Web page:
News & Announcements

Phoebe Awaits Delivery of COVID-19 Vaccines


Albany, Ga. – Phoebe is prepared to lead the effort to administer COVID-19 vaccines in what was one of the most severe virus hotspots in the world.  Late Friday, the Food and Drug Administration (FDA) approved emergency use authorization for the vaccine produced by Pfizer, making it the first COVID-19 vaccine available in the United States.  Phoebe was ready to begin vaccinating at-risk healthcare workers Saturday.  As of Tuesday morning, Phoebe was still waiting to find out how many doses of the vaccine it would receive in its initial shipment and when that shipment would arrive.

“As the leading healthcare provider in the region of the state hardest hit by COVID-19 in the early days of the pandemic, we were determined to be ready to administer vaccines as soon as they are available.  Through extensive vaccination planning and preparations, we are ready, and we look forward to leading a successful effort to protect members of the Phoebe Family and people throughout the communities we serve from COVID-19,” said Scott Steiner, Phoebe Putney Health System President & Chief Executive Officer.

The Pfizer vaccine must be stored at temperatures of at least 94 degrees below zero.  Phoebe was one of the first health systems in Georgia to invest in ultra-cold freezers to be able to handle the vaccines.  Phoebe installed those systems at its main, Phoebe Sumter and Phoebe Worth campuses, and they are capable of storing up to 300,000 doses of the vaccine.  “Early on, we took steps to ensure we would be able to administer any vaccine that may be approved for use.  We established a Phoebe Vaccine Planning Team and began leading a community COVID-19 Vaccine Medical Task Force.  Our employees and the people we serve throughout southwest Georgia expect us to be able to efficiently vaccinate a large number of people quickly, and we welcome the opportunity to live up to that expectation.  We are anxiously waiting to hear from the state when we will receive vaccines,” Steiner said.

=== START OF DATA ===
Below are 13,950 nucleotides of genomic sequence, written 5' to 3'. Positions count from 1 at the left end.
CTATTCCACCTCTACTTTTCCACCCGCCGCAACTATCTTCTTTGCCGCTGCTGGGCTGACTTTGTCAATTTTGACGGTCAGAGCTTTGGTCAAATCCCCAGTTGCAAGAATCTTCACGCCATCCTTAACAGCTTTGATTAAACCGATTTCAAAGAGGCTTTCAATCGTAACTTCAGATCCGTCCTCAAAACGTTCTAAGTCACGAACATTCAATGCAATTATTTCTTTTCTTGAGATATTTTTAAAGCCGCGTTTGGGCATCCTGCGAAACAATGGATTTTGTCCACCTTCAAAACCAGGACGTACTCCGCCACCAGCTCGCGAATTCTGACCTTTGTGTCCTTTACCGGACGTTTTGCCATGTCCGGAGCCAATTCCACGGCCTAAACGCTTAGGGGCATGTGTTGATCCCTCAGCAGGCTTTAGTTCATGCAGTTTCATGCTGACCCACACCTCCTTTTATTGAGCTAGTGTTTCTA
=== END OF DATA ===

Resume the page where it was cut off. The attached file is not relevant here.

Under Centers for Disease Control and Prevention guidelines, the first phase of the COVID-19 vaccination program will target healthcare workers, first responders and residents of assisted living facilities such as nursing homes.  The state of Georgia has a separate contract with private companies to administer vaccinations in nursing homes, so Phoebe will initially focus on healthcare workers.  “Our Vaccine Planning Team developed a tiered approach to Phase 1 vaccinations.  Tier one includes healthcare workers at high risk of COVID-19 exposure, so the first people to receive the vaccine will be those who work in areas such as our emergency center, our COVID inpatient units and our pulmonology clinic,” said Dianna Grant, MD, Phoebe Putney Health System Chief Medical Officer.  “That group includes more than just doctors and nurses.  Environmental services workers, registrars, respiratory therapists, anyone who may come in contact with patients in those high-risk areas are also eligible to receive the vaccine right away.”

Tier 2 of Phase 1 will include healthcare workers at medium risk of exposure, such as primary care providers and those who work in outpatient clinics.  This phase will include non-Phoebe providers in the community.  “While Phoebe will administer the vaccines, they are not just for us.  We will certainly take care of the Phoebe Family, but we will also protect our community.  We have a responsibility to administer vaccines equitably throughout our region, and we take that responsibility seriously,” Steiner said.  

Among the first to receive the vaccine will be James Black, MD, Phoebe Putney Health System Medical Director for Emergency Services.  As an ER physician, Dr. Black has been on the frontlines of the COVID-19 pandemic from the beginning.  “While I would be happy to let all my co-workers in the Emergency Department go to the front of the line and receive my vaccine after them, it is important for me to set an example.  This vaccine has been proven to be safe and effective, and I have no worries about rolling up my sleeve to take the shot.  I will urge all my team members in the ER to do the same, and I encourage everyone in southwest Georgia to get the vaccine when it is available to the wider public,” Dr. Black said.

The CDC has not yet released detailed guidelines for the second, third and fourth phases of the COVID-19 vaccination program, but those phases will roll out in the coming months.  Phoebe will follow those guidelines and will share more information with the people of southwest Georgia when it is clear when the general public is eligible to be vaccinated.